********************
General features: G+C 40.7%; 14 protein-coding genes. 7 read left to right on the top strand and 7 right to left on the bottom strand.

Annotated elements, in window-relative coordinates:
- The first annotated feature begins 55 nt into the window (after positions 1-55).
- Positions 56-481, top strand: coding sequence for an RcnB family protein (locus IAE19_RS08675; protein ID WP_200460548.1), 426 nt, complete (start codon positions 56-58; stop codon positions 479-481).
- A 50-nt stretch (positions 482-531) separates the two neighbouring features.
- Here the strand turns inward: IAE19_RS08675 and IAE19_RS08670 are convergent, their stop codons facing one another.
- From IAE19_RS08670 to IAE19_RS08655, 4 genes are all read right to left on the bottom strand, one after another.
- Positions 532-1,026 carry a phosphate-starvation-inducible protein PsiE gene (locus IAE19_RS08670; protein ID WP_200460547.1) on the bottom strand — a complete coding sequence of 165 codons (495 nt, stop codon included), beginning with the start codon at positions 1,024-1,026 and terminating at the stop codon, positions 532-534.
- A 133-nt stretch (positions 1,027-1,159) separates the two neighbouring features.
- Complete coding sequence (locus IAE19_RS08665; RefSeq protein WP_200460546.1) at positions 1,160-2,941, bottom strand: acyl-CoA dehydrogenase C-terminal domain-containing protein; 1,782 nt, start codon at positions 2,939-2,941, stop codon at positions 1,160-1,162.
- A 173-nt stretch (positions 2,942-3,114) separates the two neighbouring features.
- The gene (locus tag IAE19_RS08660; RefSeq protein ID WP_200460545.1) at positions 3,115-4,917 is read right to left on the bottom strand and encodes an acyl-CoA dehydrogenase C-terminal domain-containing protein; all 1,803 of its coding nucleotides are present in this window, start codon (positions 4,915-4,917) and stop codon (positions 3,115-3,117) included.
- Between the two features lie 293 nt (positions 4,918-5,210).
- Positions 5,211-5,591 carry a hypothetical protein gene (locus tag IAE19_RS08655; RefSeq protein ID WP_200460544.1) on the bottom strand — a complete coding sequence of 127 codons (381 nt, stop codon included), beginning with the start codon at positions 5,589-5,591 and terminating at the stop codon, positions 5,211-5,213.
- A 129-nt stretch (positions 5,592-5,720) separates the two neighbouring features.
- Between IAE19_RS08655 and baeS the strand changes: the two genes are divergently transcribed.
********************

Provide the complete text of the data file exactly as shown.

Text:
General features: G+C 40.7%; 14 protein-coding genes. 7 read left to right on the top strand and 7 right to left on the bottom strand.

Annotated elements, in window-relative coordinates:
- The first annotated feature begins 55 nt into the window (after positions 1-55).
- Positions 56-481, top strand: coding sequence for an RcnB family protein (locus IAE19_RS08675; protein ID WP_200460548.1), 426 nt, complete (start codon positions 56-58; stop codon positions 479-481).
- A 50-nt stretch (positions 482-531) separates the two neighbouring features.
- Here the strand turns inward: IAE19_RS08675 and IAE19_RS08670 are convergent, their stop codons facing one another.
- From IAE19_RS08670 to IAE19_RS08655, 4 genes are all read right to left on the bottom strand, one after another.
- Positions 532-1,026 carry a phosphate-starvation-inducible protein PsiE gene (locus IAE19_RS08670; protein ID WP_200460547.1) on the bottom strand — a complete coding sequence of 165 codons (495 nt, stop codon included), beginning with the start codon at positions 1,024-1,026 and terminating at the stop codon, positions 532-534.
- A 133-nt stretch (positions 1,027-1,159) separates the two neighbouring features.
- Complete coding sequence (locus IAE19_RS08665; RefSeq protein WP_200460546.1) at positions 1,160-2,941, bottom strand: acyl-CoA dehydrogenase C-terminal domain-containing protein; 1,782 nt, start codon at positions 2,939-2,941, stop codon at positions 1,160-1,162.
- A 173-nt stretch (positions 2,942-3,114) separates the two neighbouring features.
- The gene (locus tag IAE19_RS08660; RefSeq protein ID WP_200460545.1) at positions 3,115-4,917 is read right to left on the bottom strand and encodes an acyl-CoA dehydrogenase C-terminal domain-containing protein; all 1,803 of its coding nucleotides are present in this window, start codon (positions 4,915-4,917) and stop codon (positions 3,115-3,117) included.
- Between the two features lie 293 nt (positions 4,918-5,210).
- Positions 5,211-5,591 carry a hypothetical protein gene (locus tag IAE19_RS08655; RefSeq protein ID WP_200460544.1) on the bottom strand — a complete coding sequence of 127 codons (381 nt, stop codon included), beginning with the start codon at positions 5,589-5,591 and terminating at the stop codon, positions 5,211-5,213.
- A 129-nt stretch (positions 5,592-5,720) separates the two neighbouring features.
- Between IAE19_RS08655 and baeS the strand changes: the two genes are divergently transcribed.